“I picked these off a tree this morning; they’re super sappy, take a bite,” Zac Ross says as he walks into our brewhouse. Around Zac’s shoulder is a bag filled with goodies for today’s brew day, including what appear to be spruce branches hanging out the side. He removes some unlabeled aluminum cans filled with whole leaf hops. “I ran out of zip-lock bags, and had to improvise,” he mentions as I look at him in disbelief. “After four crazy brew days, including our last coolship brew of the year, I’m looking forward to a five-gallon batch.”

While the baby-faced brewer from Kent Falls might look like a kid fresh out of college, Zac’s brewing knowledge says otherwise. After stints at places like Voodoo Brewing Company and The Answer Brewpub, Zac’s ability to thrive in spontaneous situations has allowed him to evolve both as a brewer and a person.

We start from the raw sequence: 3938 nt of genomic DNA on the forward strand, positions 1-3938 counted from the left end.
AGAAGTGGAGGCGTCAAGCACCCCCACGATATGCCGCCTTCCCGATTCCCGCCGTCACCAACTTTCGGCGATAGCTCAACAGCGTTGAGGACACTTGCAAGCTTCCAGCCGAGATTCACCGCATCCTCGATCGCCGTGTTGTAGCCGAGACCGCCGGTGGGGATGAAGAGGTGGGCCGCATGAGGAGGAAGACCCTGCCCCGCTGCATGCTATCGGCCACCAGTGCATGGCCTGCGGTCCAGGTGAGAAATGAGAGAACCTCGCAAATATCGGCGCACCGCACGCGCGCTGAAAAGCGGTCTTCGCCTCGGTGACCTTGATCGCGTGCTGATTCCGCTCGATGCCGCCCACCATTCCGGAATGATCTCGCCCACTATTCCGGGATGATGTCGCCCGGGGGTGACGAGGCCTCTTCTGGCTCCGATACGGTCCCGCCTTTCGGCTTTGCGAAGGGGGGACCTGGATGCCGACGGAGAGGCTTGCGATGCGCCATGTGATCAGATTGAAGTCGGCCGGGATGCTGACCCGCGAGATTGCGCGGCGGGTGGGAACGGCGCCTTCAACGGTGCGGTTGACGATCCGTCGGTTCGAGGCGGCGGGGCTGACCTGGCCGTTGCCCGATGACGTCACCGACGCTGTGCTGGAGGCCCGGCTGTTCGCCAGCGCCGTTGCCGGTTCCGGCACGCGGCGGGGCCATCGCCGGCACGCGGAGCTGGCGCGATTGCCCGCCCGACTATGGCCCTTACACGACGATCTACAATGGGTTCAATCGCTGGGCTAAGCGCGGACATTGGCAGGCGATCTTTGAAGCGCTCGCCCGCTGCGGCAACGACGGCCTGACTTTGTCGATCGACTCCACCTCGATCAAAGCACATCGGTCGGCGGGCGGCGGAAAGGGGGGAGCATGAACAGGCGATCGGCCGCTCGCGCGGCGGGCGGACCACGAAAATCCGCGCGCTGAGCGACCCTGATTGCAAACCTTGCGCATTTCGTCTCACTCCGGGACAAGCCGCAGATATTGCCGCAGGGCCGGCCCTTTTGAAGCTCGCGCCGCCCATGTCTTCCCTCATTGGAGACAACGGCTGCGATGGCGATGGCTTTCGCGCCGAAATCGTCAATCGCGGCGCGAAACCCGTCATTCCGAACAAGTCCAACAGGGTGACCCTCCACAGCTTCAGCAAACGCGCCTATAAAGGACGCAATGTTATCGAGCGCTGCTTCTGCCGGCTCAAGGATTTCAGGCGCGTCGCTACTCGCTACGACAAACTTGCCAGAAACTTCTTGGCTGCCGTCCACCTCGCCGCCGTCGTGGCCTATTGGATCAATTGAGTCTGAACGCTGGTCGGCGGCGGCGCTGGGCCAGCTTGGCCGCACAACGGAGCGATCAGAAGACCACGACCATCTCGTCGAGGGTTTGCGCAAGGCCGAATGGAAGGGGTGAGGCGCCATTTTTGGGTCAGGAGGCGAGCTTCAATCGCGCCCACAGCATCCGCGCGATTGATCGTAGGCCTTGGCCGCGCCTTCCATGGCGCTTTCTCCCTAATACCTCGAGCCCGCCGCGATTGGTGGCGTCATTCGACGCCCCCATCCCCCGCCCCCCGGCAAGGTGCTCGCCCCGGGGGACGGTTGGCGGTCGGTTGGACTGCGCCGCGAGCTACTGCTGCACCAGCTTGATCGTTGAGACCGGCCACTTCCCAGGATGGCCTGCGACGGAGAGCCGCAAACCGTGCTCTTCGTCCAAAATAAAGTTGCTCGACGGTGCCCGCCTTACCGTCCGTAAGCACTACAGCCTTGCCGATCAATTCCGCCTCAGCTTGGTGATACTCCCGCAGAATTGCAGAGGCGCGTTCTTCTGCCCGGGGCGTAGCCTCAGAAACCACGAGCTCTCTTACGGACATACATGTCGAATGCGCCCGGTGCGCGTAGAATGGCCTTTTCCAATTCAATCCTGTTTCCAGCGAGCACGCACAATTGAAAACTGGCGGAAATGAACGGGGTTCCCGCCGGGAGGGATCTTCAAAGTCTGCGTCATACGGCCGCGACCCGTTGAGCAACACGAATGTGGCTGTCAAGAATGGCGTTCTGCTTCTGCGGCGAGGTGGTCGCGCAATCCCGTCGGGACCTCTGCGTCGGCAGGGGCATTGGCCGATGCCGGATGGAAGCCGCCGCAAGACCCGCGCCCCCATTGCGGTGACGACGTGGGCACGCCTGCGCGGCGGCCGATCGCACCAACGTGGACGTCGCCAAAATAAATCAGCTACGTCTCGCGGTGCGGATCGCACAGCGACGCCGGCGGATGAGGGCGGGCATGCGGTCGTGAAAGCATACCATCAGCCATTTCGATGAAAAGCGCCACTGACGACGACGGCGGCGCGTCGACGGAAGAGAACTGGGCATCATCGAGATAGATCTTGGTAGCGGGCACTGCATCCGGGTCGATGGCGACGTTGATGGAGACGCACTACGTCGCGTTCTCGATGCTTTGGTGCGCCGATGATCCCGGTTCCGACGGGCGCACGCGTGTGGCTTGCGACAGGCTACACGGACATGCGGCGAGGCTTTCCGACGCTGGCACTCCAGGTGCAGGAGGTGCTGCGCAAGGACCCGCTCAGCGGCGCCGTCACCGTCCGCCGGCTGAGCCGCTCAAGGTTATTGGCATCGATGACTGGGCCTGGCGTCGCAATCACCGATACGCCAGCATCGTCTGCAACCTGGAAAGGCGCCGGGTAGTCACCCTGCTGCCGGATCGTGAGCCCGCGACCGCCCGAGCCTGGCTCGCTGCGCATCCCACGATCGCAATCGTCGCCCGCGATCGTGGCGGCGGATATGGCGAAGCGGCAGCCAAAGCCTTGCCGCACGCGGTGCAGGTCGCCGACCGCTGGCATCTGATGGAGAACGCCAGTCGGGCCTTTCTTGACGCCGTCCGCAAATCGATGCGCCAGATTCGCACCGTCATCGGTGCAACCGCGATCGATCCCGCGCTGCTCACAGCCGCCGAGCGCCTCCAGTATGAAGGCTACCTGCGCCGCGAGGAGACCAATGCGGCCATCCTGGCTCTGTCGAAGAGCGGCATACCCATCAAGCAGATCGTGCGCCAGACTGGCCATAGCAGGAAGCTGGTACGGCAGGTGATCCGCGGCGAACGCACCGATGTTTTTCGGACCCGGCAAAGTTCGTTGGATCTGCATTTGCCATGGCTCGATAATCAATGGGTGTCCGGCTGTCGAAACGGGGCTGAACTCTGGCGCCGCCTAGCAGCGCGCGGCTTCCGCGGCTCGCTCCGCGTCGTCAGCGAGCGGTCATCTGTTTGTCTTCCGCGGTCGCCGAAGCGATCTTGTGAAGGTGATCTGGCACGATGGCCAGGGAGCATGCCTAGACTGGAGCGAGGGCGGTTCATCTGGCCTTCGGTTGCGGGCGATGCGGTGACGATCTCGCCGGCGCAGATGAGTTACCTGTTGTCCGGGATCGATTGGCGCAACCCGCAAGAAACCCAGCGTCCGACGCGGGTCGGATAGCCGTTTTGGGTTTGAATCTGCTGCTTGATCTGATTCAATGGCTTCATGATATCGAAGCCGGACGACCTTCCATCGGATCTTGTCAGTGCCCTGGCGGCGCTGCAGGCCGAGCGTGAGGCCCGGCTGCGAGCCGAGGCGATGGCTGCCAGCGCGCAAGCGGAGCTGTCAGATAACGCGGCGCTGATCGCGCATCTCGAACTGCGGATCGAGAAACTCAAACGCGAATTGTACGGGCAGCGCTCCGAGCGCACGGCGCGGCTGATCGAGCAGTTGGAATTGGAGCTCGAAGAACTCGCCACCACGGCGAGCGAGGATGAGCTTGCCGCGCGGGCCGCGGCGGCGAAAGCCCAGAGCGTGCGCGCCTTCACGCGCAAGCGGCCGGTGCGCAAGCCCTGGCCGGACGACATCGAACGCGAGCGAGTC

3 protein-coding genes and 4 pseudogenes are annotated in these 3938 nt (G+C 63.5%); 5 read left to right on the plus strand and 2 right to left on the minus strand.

For the Back to Basics series, we aim to recreate a beer from our guest’s past, try something our guest always wanted to brew, or just brew a beer that represents their style. For Zac, we wanted to create something that represented the delicate farmhouse and mixed culture offerings he’s been working on at Kent Falls.

Our recipe started with a saison base created by my in-house homebrewing team, Andrew Berman and Matt Federico. Zac requested to make some minor alterations to the recipe, like adding aged pellet and whole leaf hops from 2012. “The saison I made with Forest and Main utilized some 2012 Saphir hops that smelled cheesy and lambic-ish, but had a dankness and zest that typically come from fresh hops,” he wrote us a few weeks before the brew day. We were sold.

It’s 10:30 a.m. when we first mash in. Being that Zac is our guest for the day, we put him to work and assist with the mash. We’re doing what is called a single infusion mash, which makes for a much easier brew day than Back to Basics Volume One.

Once the water hits 163 degrees, we dump the water and grains into our mash tun. Zac mentions that it’s been almost 10 years since his first brew day.